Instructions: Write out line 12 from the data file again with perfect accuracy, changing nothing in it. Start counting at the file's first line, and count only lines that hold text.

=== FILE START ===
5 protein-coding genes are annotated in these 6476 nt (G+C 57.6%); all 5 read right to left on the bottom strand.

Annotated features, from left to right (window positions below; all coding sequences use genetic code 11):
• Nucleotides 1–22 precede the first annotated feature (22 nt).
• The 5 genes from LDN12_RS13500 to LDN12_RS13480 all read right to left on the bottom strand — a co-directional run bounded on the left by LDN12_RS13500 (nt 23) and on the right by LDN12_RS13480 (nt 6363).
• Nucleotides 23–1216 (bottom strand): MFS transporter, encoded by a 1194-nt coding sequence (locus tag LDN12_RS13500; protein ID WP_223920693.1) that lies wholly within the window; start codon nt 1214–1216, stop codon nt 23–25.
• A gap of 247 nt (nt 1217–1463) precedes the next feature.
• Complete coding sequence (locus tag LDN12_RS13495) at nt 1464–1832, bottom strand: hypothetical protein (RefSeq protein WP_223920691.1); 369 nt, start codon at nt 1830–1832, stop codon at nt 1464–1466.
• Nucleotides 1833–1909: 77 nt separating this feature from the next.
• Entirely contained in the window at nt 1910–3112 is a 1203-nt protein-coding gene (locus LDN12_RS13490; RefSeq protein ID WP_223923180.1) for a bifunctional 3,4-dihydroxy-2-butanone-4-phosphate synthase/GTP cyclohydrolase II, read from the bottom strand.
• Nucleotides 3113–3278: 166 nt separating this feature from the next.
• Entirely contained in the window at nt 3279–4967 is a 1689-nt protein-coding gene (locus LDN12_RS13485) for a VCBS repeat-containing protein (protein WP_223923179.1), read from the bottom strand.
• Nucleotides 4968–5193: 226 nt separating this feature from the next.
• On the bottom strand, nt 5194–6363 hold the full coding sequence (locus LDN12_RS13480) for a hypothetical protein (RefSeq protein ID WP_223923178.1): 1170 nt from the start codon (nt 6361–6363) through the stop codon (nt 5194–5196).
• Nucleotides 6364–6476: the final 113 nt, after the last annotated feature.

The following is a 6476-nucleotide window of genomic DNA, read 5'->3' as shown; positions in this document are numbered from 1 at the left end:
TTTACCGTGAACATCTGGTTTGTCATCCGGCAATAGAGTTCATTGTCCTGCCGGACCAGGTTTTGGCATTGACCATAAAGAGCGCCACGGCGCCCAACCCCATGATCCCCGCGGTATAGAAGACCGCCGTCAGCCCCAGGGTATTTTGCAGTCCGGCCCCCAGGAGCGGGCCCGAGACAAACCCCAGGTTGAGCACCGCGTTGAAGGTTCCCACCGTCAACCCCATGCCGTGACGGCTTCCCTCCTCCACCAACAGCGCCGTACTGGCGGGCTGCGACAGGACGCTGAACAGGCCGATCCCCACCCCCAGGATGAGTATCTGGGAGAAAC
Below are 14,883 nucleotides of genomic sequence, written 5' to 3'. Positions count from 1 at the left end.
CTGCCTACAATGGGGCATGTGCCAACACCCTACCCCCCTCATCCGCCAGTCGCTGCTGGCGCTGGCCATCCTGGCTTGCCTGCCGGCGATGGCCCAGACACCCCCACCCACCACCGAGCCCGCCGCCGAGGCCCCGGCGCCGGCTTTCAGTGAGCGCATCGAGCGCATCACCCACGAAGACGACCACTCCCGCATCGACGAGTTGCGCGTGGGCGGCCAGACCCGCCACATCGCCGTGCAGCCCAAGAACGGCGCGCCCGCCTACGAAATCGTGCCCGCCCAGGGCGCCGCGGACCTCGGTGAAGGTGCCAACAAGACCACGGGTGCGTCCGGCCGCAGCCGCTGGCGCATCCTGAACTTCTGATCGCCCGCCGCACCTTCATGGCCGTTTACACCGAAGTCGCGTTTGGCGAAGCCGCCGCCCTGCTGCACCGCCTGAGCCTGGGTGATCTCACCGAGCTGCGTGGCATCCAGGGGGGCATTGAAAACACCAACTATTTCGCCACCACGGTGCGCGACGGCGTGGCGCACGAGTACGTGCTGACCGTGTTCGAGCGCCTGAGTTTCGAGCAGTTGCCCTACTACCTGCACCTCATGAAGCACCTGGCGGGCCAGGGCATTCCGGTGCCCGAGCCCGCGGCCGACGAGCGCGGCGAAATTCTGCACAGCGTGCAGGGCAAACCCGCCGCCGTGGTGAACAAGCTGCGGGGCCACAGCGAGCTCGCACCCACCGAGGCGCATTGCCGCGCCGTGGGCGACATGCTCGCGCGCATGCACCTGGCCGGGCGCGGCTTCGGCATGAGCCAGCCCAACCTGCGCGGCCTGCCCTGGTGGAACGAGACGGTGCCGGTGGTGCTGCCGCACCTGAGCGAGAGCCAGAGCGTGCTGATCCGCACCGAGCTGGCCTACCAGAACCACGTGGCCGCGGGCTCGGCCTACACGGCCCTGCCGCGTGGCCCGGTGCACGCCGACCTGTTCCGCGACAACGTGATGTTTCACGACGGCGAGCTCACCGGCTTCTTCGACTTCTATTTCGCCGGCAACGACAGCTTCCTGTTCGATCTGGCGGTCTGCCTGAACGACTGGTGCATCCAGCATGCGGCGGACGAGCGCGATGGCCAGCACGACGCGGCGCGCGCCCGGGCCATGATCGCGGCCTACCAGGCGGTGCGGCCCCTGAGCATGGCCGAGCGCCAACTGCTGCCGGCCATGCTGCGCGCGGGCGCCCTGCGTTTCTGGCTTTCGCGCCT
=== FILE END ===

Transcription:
• Nucleotides 4968–5193: 226 nt separating this feature from the next.